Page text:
Will there be more of these events in other neighborhoods? This is the only SLC-based event during this week of action. However, there are hundreds around the country, and the USDAC will be calling for similar national actions in the future—perhaps next time we can get more partners to do multiple events if this one goes well.
Who will be choosing the ideas on which to move forward? Locally, the stories, ideas, and photos collected at DareToImagine will be incorporated into ongoing projects. For example, the story booth at #DareToImagine represents the launch of an ongoing oral history effort called the West Side Storytelling project, run through the Sorenson Unity Center. Claim It! is an ongoing photographic arts project, and the photos taken at the event will become part of that project, which in turn will inform the construction of four art projects in locations around the city. In general, these efforts are not so much about choosing a few ideas and developing campaigns around them. Rather, they’re about collecting and sharing many ideas and diverse voices, in ways that can inspire action and change across the city. At the national level, the USDAC will be going through all the stories, hopes, dreams, and ideas from across the country, and pulling out some recurring themes. These themes will be selected based whether they have broad relevance across communities. They will inform a national policy platform focused on arts and cultural policy, to be pushed forward by the USDAC.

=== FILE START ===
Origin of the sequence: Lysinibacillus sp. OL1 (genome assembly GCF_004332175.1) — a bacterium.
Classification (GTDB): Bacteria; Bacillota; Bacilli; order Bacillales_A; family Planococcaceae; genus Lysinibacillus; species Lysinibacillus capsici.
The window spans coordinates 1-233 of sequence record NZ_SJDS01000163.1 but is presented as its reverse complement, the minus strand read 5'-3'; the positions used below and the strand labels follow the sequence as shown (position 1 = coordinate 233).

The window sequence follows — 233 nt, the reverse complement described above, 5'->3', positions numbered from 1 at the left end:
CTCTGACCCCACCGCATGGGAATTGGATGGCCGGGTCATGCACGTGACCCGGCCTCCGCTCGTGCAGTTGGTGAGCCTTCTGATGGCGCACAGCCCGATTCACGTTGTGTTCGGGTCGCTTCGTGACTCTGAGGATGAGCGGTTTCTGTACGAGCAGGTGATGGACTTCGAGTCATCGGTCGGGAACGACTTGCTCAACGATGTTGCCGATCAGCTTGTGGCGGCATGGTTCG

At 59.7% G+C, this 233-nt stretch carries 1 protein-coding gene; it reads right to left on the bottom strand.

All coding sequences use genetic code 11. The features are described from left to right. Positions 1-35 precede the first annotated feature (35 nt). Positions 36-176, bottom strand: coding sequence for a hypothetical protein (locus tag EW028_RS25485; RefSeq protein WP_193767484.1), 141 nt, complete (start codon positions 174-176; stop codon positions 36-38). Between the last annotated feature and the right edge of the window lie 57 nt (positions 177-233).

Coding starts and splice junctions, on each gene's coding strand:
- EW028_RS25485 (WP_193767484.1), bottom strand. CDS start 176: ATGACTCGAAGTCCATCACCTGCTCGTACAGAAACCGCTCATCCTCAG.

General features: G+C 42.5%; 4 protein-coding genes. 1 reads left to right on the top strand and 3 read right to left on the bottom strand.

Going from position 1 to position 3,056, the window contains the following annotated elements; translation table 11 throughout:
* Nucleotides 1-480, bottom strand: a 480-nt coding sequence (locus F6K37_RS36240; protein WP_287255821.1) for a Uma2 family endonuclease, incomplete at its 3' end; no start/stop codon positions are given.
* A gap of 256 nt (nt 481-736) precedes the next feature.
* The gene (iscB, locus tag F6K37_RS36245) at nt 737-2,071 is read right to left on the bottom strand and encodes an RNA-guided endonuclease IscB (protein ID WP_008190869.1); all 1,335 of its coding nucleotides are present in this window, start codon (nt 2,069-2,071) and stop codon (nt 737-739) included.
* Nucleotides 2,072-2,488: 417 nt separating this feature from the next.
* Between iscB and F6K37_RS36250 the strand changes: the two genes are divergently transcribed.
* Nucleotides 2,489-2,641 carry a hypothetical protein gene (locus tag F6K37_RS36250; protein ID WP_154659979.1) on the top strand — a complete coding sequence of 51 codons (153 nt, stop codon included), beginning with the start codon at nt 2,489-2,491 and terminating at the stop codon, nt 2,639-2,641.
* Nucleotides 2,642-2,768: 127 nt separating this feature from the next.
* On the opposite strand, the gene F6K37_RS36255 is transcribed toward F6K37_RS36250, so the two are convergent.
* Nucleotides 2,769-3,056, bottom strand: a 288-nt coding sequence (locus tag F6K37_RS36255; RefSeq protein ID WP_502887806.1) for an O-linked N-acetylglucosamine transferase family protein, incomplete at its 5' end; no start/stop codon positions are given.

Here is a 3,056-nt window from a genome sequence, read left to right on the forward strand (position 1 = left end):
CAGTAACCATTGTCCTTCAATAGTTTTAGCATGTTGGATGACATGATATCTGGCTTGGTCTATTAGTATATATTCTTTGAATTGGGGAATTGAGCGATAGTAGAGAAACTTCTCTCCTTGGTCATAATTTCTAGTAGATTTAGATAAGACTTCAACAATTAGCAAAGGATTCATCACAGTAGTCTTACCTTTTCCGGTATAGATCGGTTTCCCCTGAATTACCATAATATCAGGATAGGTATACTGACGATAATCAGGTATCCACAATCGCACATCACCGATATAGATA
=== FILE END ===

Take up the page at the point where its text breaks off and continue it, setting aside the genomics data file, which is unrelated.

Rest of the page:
How will the projects be funded? Locally, the groups already have funding. The Civic Arts Studio, for example, is working on cultural development on the West Side, and is funded by the National Endowment for the Arts. Nationally, the USDAC is already developing proposals for how cultural policy can be funded through alternative forms of investment.
Is this an ongoing process or a one time gig? This is a one time project, but by partnering with local groups and integrating their ongoing work into the #DareToImagine, the products created here will continue to have a life locally and nationally.
Is there an example of something like #daretoimagine working in the past? Where has this been successful? The USDAC has been doing similar actions for two years around the country.
Any ideas in particular that you’re anticipating? We will be asking the same questions in different ways through each project, and expect a wide diversity of ideas, concerns, hopes, etc. We expect to be surprised!